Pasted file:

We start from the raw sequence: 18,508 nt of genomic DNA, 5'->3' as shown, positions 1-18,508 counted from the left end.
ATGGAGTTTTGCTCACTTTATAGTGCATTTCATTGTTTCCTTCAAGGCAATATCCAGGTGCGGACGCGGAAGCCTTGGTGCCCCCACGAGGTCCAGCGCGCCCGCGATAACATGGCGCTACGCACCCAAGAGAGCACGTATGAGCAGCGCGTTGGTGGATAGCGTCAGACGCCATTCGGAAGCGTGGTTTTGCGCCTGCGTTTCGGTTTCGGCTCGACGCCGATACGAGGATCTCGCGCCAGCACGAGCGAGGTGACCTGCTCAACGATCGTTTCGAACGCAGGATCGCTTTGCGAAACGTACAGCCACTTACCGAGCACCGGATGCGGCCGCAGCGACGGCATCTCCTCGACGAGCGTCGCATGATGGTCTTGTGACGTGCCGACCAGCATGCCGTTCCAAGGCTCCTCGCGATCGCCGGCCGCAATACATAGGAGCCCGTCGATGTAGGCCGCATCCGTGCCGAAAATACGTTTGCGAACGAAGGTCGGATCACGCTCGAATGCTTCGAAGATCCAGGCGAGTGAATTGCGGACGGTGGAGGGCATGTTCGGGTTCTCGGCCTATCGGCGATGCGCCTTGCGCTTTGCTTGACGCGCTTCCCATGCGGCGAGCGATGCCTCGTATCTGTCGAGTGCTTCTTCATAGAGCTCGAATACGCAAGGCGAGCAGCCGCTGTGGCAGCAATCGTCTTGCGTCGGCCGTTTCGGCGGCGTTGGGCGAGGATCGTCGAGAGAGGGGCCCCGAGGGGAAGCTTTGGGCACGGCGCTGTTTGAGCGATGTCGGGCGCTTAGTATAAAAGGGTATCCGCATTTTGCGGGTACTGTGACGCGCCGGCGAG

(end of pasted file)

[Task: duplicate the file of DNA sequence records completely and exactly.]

We start from the raw sequence: 18,508 nt of genomic DNA, 5'->3' as shown, positions 1-18,508 counted from the left end.
ATGGAGTTTTGCTCACTTTATAGTGCATTTCATTGTTTCCTTCAAGGCAATATCCAGGTGCGGACGCGGAAGCCTTGGTGCCCCCACGAGGTCCAGCGCGCCCGCGATAACATGGCGCTACGCACCCAAGAGAGCACGTATGAGCAGCGCGTTGGTGGATAGCGTCAGACGCCATTCGGAAGCGTGGTTTTGCGCCTGCGTTTCGGTTTCGGCTCGACGCCGATACGAGGATCTCGCGCCAGCACGAGCGAGGTGACCTGCTCAACGATCGTTTCGAACGCAGGATCGCTTTGCGAAACGTACAGCCACTTACCGAGCACCGGATGCGGCCGCAGCGACGGCATCTCCTCGACGAGCGTCGCATGATGGTCTTGTGACGTGCCGACCAGCATGCCGTTCCAAGGCTCCTCGCGATCGCCGGCCGCAATACATAGGAGCCCGTCGATGTAGGCCGCATCCGTGCCGAAAATACGTTTGCGAACGAAGGTCGGATCACGCTCGAATGCTTCGAAGATCCAGGCGAGTGAATTGCGGACGGTGGAGGGCATGTTCGGGTTCTCGGCCTATCGGCGATGCGCCTTGCGCTTTGCTTGACGCGCTTCCCATGCGGCGAGCGATGCCTCGTATCTGTCGAGTGCTTCTTCATAGAGCTCGAATACGCAAGGCGAGCAGCCGCTGTGGCAGCAATCGTCTTGCGTCGGCCGTTTCGGCGGCGTTGGGCGAGGATCGTCGAGAGAGGGGCCCCGAGGGGAAGCTTTGGGCACGGCGCTGTTTGAGCGATGTCGGGCGCTTAGTATAAAAGGGTATCCGCATTTTGCGGGTACTGTGACGCGCCGGCGAG